Colorado is set to become the third state — alongside Virginia and California — to sign a privacy act into law, marking another step towards consumer data protection in the U.S.
The new law will be known as ‘The Colorado Privacy Act (CPA)’ and it is scheduled go into effect July 2023. The proposal is for the Act to be applicable to companies that either collect personal data from 100,000 Colorado residents or collect data from 25,000 Colorado residents and also derive some portion of revenue from sales.
The Act will affect businesses and they will need to prepare and put in place systems to ensure compliance. In addition, the Act will provide new rights for customers, and there remains the potential for more states to get on board with this form of legislation.
Looking at the changes for Digital Journal is Tyrone Jeffress, Vice President of Engineering & US Information Security Officer at Mobiquity.
Jeffress looks at the growing array of privacy bills appearing in the U.S.: “The news of Colorado joining Virginia and California in the passage of privacy acts is welcome as the nation moves towards ensuring these rights for residents and consumers. The law, while holding many similarities to Virginia’s privacy regulations, is expected to be more effective than others as it can be enforced by both the Colorado office of the Attorney General as well as local district attorney offices.”
He adds that the CPA is a little different to the earlier bills: “The CPA goes beyond California’s by requiring a blocking option for consumers to “opt-out” of having their personal information shared to create consumer profiles.”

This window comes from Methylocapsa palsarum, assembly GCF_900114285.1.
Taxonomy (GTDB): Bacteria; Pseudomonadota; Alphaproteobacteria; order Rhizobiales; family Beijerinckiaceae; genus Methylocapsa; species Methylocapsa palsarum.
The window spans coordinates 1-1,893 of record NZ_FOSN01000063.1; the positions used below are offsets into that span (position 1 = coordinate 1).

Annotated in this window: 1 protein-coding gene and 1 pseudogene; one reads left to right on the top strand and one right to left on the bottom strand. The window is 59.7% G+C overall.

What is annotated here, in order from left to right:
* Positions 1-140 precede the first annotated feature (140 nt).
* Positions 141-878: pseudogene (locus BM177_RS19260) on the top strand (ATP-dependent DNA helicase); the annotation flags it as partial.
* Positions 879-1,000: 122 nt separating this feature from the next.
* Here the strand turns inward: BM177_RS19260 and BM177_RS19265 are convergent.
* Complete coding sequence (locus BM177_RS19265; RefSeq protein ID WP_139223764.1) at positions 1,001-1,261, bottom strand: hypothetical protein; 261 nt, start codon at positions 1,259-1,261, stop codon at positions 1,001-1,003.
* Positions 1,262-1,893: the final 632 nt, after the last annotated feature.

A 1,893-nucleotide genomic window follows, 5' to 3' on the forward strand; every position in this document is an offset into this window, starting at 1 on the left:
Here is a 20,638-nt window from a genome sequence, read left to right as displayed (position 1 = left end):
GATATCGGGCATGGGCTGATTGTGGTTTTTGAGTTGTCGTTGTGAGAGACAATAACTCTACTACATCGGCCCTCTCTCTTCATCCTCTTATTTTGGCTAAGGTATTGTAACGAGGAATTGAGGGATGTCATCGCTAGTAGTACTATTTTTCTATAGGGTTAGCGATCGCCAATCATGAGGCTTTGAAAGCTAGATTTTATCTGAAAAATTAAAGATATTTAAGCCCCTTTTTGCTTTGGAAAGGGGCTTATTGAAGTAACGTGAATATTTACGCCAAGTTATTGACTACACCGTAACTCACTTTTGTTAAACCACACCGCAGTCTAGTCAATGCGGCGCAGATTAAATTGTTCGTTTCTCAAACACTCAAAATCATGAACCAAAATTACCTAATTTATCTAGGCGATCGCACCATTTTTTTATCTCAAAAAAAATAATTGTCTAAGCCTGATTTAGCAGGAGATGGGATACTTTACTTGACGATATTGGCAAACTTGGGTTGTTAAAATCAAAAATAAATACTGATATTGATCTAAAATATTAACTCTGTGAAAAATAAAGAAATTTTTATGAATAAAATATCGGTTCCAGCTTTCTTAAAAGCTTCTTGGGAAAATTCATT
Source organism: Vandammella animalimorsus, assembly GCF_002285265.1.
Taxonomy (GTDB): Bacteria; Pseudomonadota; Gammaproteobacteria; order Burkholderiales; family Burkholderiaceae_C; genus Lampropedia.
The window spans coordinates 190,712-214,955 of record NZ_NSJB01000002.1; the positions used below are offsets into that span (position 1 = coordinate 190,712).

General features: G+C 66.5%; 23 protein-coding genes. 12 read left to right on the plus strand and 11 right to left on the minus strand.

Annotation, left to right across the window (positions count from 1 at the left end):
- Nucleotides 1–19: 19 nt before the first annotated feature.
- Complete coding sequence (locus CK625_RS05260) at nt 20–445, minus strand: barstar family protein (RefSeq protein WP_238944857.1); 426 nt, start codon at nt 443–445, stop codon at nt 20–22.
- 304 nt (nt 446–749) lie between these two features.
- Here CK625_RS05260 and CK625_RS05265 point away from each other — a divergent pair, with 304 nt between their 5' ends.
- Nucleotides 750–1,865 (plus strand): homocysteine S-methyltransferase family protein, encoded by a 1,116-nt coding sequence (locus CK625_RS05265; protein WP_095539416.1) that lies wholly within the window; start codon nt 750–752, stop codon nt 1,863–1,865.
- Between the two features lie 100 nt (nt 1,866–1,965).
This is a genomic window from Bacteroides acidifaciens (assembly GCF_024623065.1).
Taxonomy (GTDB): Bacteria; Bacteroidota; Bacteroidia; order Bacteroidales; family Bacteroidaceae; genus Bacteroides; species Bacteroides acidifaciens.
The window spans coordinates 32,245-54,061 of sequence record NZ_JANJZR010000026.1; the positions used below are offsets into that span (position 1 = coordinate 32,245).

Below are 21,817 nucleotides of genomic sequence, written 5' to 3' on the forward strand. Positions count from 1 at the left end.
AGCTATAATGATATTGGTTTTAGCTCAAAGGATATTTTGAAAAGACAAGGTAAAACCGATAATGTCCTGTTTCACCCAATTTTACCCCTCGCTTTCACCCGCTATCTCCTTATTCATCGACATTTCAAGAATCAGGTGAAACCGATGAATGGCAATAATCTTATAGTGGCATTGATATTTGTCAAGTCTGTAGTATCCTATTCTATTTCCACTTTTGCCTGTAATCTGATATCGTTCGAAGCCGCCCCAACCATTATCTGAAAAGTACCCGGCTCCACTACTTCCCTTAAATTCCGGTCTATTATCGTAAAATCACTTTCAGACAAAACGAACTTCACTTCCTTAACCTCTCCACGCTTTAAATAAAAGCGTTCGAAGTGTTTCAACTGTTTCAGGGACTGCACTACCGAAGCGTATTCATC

This means new challenges for businesses, says Jeffress. He recommends: “To ensure compliance with the CPA’s heavier guidelines, businesses and organizations must have a deeper understanding of how their data is collected and exactly what it is being used for when targeting new customers and sharing publicly.”
Jeffress sees the legislation as something positive, noting: “I’m thrilled for the residents of Colorado. Ultimately, each new legislation is a win for U.S. consumers and privacy advocates. As more states introduce privacy regulation, U.S. consumers will be afforded increased agency and control over how their data can be collected and used.”
He see the U.S. as moving towards stronger consumer rights: “Right now, we have a patchwork of privacy regulations that guarantee rights for some, but not all, U.S. consumers based on residency. Each state that adopts common privacy principles will slowly start to raise the bar, but it would be ideal for U.S. residents to have one single framework for data privacy that serves all Americans.”
In terms of lessons for businesses, he adds: “As businesses start to comply with the law, consumers can expect to see more pop-up notifications on websites disclosing how information is being collected and how that information is used. These disclosures are ubiquitous in Europe and will start to increase across the digital landscape in the U.S. as new privacy regulations come onboard. The good news for consumers is that many of the common privacy rights afforded to EU & California residents will become part of the standard way of engaging with businesses in the U.S. going forward.”